Nine of the ten MDR/RR-TB cases in the current study were adults aged 15–44 years and only 1.5% of the cases were pediatric cases. The age distribution of the MDR/RR-TB cases in the current study is remarkably different from the age distribution of all reported TB cases (presumably drug-susceptible) in Ethiopia in 2015, i.e. 64.5% and 13.7% for the age group of 15–44 years and pediatric TB cases, respectively. This finding is also different from reports of some TB drug resistance studies conducted in Ethiopia and other HBCs that showed similar age distribution between MDR-TB and the non-MDR cases.,,,,,,,,, However, four other previous studies conducted in Ethiopia, South Africa, and Sudan, respectively, and a population-based drug resistance surveillance network report of 11 countries from different parts of the world showed that the age distribution of MDR-TB cases differs from that of non-MDR cases.,,,, The overrepresentation of the 15–44-year group among the MDR/RR-TB cases in this study indicates the immense impact of MDR/RR-TB in Ethiopia as it is affecting greatly the productive age group of the population.
In the current study, despite the high rate of HIV coinfection, the majority of the MDR/RR-TB cases (63.7%) were AFB sputum smear positive. This finding suggests a high potential for MDR/RR-TB transmission in the population. To reduce the risk for MDR/RR-TB spread in the population, the TB programs should work in prompt diagnosis and treatment of any active TB cases, besides enhancing their ability for prompt identification, separation, and tracking of DR-TB suspects and cases.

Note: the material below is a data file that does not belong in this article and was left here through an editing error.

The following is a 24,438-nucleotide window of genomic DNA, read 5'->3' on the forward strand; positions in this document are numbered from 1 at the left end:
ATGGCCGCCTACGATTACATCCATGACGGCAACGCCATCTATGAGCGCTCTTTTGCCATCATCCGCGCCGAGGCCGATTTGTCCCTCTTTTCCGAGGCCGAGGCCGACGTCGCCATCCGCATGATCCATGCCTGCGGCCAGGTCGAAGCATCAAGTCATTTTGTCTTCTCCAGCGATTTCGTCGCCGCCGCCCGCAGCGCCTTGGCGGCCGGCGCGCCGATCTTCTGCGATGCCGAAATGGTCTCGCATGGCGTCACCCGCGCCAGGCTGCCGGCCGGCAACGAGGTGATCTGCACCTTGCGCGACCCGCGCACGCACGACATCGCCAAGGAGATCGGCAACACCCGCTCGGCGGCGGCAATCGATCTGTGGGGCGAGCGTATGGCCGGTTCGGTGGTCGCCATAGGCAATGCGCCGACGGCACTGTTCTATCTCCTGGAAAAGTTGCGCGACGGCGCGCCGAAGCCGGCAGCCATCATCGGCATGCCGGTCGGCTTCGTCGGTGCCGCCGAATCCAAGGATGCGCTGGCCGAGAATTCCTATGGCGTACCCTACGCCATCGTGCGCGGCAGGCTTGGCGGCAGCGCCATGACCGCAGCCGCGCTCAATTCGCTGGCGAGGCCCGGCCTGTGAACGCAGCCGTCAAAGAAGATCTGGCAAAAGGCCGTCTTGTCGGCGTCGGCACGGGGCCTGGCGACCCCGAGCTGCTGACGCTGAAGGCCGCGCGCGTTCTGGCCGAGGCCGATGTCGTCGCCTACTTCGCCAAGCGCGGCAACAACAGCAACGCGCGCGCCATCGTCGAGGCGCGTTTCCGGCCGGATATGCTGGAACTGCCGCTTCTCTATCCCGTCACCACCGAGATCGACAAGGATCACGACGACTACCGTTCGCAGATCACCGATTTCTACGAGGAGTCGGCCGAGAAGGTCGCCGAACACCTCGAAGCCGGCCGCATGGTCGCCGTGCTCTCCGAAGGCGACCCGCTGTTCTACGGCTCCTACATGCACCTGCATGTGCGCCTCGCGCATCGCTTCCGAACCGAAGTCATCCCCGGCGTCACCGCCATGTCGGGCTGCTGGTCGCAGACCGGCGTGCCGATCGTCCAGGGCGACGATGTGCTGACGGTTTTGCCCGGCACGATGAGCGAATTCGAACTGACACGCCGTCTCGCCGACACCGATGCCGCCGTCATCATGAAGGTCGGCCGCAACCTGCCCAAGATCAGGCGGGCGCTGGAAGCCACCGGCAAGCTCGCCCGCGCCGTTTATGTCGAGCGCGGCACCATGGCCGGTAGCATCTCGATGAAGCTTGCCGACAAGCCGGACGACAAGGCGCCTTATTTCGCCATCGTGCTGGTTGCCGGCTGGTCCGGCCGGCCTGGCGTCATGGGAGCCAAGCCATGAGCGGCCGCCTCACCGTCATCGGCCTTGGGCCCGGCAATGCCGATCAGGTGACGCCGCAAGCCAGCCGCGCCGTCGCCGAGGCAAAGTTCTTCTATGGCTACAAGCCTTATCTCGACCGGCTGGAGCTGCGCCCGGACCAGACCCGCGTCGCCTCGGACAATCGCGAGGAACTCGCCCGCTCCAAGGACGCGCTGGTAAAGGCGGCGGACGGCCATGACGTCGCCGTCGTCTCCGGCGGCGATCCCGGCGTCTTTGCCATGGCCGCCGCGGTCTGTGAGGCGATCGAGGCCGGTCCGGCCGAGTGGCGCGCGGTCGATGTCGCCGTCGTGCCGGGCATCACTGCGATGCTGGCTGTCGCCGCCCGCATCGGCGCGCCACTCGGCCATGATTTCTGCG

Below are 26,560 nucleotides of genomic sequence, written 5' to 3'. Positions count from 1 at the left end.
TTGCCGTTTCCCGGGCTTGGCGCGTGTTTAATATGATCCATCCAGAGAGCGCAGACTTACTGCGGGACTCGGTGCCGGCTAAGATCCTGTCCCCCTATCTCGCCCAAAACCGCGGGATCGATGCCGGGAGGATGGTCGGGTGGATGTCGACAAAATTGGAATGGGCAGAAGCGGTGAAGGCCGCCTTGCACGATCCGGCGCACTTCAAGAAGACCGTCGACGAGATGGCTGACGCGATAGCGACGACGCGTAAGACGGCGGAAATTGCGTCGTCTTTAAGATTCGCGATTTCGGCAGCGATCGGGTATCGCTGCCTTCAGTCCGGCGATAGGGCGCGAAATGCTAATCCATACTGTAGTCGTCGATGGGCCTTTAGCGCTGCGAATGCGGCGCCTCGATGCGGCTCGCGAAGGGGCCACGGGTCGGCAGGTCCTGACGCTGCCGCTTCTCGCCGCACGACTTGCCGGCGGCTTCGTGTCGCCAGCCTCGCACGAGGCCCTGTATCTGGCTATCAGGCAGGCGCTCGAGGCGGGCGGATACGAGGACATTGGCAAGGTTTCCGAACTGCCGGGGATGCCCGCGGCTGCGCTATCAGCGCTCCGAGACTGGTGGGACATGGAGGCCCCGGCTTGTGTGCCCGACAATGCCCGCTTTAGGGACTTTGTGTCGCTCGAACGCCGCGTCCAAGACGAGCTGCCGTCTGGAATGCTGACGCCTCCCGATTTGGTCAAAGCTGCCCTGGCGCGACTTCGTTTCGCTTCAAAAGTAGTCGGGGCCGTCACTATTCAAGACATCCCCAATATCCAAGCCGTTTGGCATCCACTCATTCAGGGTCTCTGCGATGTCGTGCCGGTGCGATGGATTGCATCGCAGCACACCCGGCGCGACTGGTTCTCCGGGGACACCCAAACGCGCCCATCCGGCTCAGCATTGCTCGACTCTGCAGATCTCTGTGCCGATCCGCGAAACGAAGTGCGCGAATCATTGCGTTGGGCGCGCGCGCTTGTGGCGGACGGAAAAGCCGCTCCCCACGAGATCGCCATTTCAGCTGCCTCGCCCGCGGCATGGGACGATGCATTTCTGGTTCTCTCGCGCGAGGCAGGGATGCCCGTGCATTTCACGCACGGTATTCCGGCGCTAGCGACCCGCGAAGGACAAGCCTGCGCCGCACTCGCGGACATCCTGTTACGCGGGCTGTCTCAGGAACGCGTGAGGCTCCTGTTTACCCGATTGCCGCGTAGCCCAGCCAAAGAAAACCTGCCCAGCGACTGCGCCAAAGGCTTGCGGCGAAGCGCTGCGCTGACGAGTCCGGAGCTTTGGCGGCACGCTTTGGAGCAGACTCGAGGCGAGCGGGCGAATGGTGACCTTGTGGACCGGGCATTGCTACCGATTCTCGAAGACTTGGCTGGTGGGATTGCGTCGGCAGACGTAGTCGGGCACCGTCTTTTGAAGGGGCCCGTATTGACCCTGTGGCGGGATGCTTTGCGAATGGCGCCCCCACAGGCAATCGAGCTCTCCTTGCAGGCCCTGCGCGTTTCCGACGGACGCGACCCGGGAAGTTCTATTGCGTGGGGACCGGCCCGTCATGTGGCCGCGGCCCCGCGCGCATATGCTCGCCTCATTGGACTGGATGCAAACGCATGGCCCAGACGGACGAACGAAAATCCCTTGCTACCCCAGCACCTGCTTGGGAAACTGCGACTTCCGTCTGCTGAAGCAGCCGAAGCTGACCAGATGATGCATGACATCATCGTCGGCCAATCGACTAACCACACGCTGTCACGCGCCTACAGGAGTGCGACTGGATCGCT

The majority of the cases in this study (84.9%) were previously treated MDR/RR-TB cases. This finding is lower than the reports from St. Peter and Gondar Hospitals in Ethiopia which reported 98.5% and 92.9% previously treated MDR/RR-TB cases, respectively., However, the proportion of previously treated cases in the current study is remarkably higher than those reported from Mozambique (65.7%) and China (22.0%)., These disparities in the proportion of previously treated cases could be associated with differences in MDR-TB treatment program commencement time and the diagnostic laboratory capacities. St. Peter and Gondar Hospitals, being the first two centers to commence MDR-TB treatment in Ethiopia, were supposed to enroll MDR-TB cases who were put on first-line anti-TB drugs repeatedly since there was no MDR-TB treatment service in the country before that. It is also worth noting that, in Ethiopia, TB drug resistance diagnosis was hardly available to nonpreviously treated cases before the introduction and scale-up of the GeneXpert in 2013. Drug-susceptibility testing was being conducted mainly for previously treated cases before 2013. The increasing trend of new cases suggests the progress of TB program in detecting new MDR/RR-TB cases. On the other hand, combined with the finding of a high proportion of AFB smear-positive and productive age group adult cases, this finding also implies a high potential for the transmission of DR-TB in the community. Another important programmatic implication of this finding is related with the DR-TB diagnosis protocol of the country. In Ethiopia, DST is done for selected new TB cases only;, thus, many new DR-TB cases can be treated with the first-line anti-TB drugs for months until when they show a treatment failure or when their DR-TB is identified on a later follow-up date.